[Skip to Content]
Access to paid content on this site is currently suspended due to excessive activity being detected from your IP address Please contact the publisher to request reinstatement.
[Skip to Content Landing]
September 8, 1934


JAMA. 1934;103(10):781-782. doi:10.1001/jama.1934.02750360057039

This article is only available in the PDF format. Download the PDF to view the article, as well as its associated figures and tables.


Privileged Communications: Implied Waiver of Privilege.—  In December 1928, before issuing four policies providing certain benefits in the event of disability, the defendant insurance company required the plaintiff to undergo a physical examination. During that examination he, in answer to a question, stated that he had never consulted a physician for or suffered from any ailment of the lungs. Some three and one-half years later the plaintiff sued the insurance company, to recover disability benefits, alleging that he was disabled by pulmonary tuberculosis. The company, in defending, claimed that the plaintiff had answered falsely the question noted above, propounded to him during the medical examination, in that he previously had had tuberculosis and had undergone medical treatment for it. At the trial, a physician, who had examined the plaintiff for the first time on the day of the trial, testified on his behalf that he was then suffering from moderately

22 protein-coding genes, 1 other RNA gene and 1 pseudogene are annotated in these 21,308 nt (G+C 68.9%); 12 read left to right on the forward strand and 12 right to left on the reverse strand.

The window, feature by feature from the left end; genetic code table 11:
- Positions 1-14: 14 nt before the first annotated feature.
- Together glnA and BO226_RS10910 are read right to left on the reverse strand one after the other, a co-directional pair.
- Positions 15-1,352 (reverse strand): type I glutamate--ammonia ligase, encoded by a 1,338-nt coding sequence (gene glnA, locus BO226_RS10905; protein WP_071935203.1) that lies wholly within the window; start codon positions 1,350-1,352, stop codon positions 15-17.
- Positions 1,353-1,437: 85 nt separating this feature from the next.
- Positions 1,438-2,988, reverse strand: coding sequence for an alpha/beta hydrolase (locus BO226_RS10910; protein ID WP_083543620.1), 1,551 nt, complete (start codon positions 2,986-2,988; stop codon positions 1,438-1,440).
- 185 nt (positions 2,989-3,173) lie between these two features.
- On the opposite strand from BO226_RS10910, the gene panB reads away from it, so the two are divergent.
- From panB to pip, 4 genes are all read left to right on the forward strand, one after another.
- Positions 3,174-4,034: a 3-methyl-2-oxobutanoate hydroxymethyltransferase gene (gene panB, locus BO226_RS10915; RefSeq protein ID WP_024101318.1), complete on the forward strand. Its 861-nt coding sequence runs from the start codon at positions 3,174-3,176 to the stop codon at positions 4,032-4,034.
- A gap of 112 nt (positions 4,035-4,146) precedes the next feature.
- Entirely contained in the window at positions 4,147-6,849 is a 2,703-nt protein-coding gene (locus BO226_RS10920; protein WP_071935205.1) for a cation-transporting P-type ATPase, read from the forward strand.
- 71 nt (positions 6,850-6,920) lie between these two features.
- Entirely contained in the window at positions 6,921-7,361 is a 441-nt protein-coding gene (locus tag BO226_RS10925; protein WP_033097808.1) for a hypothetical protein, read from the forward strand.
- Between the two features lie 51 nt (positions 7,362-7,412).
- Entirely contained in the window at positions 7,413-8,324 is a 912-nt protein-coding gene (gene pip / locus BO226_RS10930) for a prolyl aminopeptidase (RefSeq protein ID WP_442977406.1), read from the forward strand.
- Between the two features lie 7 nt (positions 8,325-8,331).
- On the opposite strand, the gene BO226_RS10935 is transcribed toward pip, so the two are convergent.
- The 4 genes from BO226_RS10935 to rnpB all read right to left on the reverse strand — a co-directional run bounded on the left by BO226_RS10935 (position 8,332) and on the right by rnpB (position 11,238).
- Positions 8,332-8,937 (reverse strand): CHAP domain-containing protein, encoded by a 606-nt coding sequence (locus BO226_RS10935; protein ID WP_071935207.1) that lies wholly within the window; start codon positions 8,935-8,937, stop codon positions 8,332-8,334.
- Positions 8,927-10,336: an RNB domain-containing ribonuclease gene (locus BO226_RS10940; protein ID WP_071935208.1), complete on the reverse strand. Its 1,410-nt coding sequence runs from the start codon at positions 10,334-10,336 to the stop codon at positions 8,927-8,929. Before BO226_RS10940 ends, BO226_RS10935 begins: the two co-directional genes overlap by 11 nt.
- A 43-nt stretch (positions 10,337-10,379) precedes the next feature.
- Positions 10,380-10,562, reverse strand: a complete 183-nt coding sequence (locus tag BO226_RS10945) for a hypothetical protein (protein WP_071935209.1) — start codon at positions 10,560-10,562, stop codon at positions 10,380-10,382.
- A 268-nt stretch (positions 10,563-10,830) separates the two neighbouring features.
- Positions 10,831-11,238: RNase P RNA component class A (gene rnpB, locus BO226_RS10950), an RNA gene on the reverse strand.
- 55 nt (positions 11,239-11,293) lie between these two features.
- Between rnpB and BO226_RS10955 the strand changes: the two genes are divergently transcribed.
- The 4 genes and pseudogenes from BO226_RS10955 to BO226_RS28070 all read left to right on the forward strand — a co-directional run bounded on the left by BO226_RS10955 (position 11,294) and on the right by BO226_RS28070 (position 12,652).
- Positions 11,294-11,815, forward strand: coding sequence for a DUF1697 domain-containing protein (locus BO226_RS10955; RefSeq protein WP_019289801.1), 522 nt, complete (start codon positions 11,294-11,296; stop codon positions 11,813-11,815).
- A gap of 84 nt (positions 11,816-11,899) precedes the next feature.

First Page Preview View Large
First page PDF preview
First page PDF preview